Sunday, August 01, 2021

The Howard League for Penal Reform’s Inquiry into Former Armed Service Personnel in Prison published its final report recently in the run up to Armed Forces Day on Saturday 25th June:

With official estimates suggesting that English and Welsh prisons hold around 3,000 ex-servicemen, there is public concern as to why those who have served their country go on to offend.

Theories have been put forward that the numbers of ex-servicemen in prison are on the increase, that ex-servicemen may be more likely to end up in prison than the civilian population, that recent action in Iraq and Afghanistan is significantly contributing to the rise of ex-servicemen in prison and that, in particular, it is combat-related trauma which is driving the crime that ex-servicemen commit.

The inquiry has found little or no evidence to justify any of these theories. The numbers of ex-servicemen in prison appear broadly similar to previous estimates, although there is no definitive survey available, and statistics suggest that ex-servicemen are less likely to be in prison than civilians. Ex-servicemen in prison are disproportionately older compared to the general prison population, and have offended many years after discharge. While post-traumatic stress disorder (PTSD) is a condition which does afflict a significant number of service leavers, there is no evidence that PTSD can be directly linked to offending behaviour.

Chair of the inquiry, Sir John Nutting QC, said: “To a degree this inquiry has been involved in a process of ‘myth-busting’. Ex-servicemen are not committing crimes shortly after leaving the plane from Helmand, and it is unlikely that combat trauma is driving criminal behaviour. The reality is that most ex-servicemen resettle into the community without problems but that for some, issues arise later in life which can lead to offending.

“The issues that lead ex-servicemen to offend appear to be much the same as most adult male prisoners, with social exclusion, alcohol misuse and financial problems afflicting both groups.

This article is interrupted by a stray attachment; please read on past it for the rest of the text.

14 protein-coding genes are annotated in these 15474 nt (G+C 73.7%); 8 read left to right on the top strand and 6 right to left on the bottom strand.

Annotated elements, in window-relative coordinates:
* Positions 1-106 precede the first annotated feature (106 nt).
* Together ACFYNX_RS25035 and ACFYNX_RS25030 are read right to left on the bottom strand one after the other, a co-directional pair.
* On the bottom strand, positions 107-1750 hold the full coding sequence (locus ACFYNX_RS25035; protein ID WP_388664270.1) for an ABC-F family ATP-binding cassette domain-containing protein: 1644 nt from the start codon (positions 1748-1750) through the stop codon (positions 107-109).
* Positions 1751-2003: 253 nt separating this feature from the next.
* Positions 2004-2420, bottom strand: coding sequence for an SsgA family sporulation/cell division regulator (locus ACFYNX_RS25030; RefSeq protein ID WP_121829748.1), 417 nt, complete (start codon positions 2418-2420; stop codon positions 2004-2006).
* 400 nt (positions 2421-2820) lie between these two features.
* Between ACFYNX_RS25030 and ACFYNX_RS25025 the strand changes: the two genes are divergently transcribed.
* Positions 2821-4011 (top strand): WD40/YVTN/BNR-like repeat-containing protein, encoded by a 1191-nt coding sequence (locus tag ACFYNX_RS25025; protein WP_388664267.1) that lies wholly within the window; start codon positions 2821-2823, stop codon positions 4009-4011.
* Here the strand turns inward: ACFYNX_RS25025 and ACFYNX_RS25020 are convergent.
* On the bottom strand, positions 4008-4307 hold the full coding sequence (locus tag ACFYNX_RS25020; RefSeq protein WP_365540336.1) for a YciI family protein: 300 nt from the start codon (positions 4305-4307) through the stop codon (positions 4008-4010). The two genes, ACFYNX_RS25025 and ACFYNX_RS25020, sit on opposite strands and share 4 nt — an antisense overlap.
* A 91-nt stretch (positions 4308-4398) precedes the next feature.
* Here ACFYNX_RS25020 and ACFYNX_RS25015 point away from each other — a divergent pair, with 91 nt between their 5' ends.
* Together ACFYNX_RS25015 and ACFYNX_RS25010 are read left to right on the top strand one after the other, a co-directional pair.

“While the numbers of ex-servicemen in prison appear stable, evidence from statistical surveys in both England and Wales and the United States show that ex-servicemen are more likely to be serving sentences for violent and sexual offences than the general prison population.

“Given the serious nature of these offences, it is therefore welcome that there is a huge amount of support available in the community for ex-servicemen. As well as resettlement provision on discharge provided by the government, there are over 2,000 service charities dedicated to helping ex-servicemen in crisis.

“The problem our inquiry has encountered is that ex-servicemen in prison are often not aware of the help available. As they have offended many years after discharge, they have effectively ‘dropped off the radar’ of those that can assist them. It is therefore imperative that those working in the criminal justice system can identify ex-servicemen and help them access the specialist support that is out there.”

In order to address this problem, the inquiry has made a number of recommendations. These include the expansion of the current free Veterans Helpline provided by the Service Personnel and Veterans Agency (SPVA). The main focus of this Helpline is to provide advice on matters such as pensions and operates during the working day from Monday to Friday. The inquiry recommends a significant expansion of this service into a crisis helpline, open 24 hours a day, 365 days a year, which would include ex-servicemen who can advise fellow veterans in crisis and point them in the direction of the many organisations which exist to help them.

The inquiry also recommends an expansion of existing efforts among the police, probation and prison services to identify ex-servicemen at the earliest possible point and put them in touch with ex-service organisations that can help them. In particular, the successful Veterans in Custody scheme should be extended to every prison in England and Wales.

Further information

The inquiry took oral and written evidence, visited a number of prisons and projects, interviewed 29 former ex-servicemen in prison at length and spent several days in the United States examining that country’s handling of veterans in the criminal justice system.

The most comprehensive exercise at estimating the number of ex-service personnel in prison was conducted in 2010 in a joint study by the Ministry of Defence and the Ministry of Justice. This found that approximately 3.5 per cent of the prison population on any given day have served in the Armed Forces.

The statistical breakdown also demonstrated that some 51 per cent of ex-servicemen in prison are over the age of 45 years, and 29 per cent are over the age of 55 (which compares to 9 per cent of the general prison population being aged 50 years or over). A similar pattern of age can be found in statistics from the United States and was encountered by the inquiry during its prison-based interviews.

On categories of offending, official statistics report that 32.9 per cent of ex-servicemen in prison are serving sentences for ‘violence against the person’, compared to 28.6 per cent of the general prison population. 25 per cent of ex-servicemen in prison are serving sentences for sexual offences, compared to 11 per cent of the general prison population. Not only was the disproportionate frequency of violent and sexual offences reflected in the inquiry’s interviews, but again the same patterns can also be found in the United States veteran in prison population.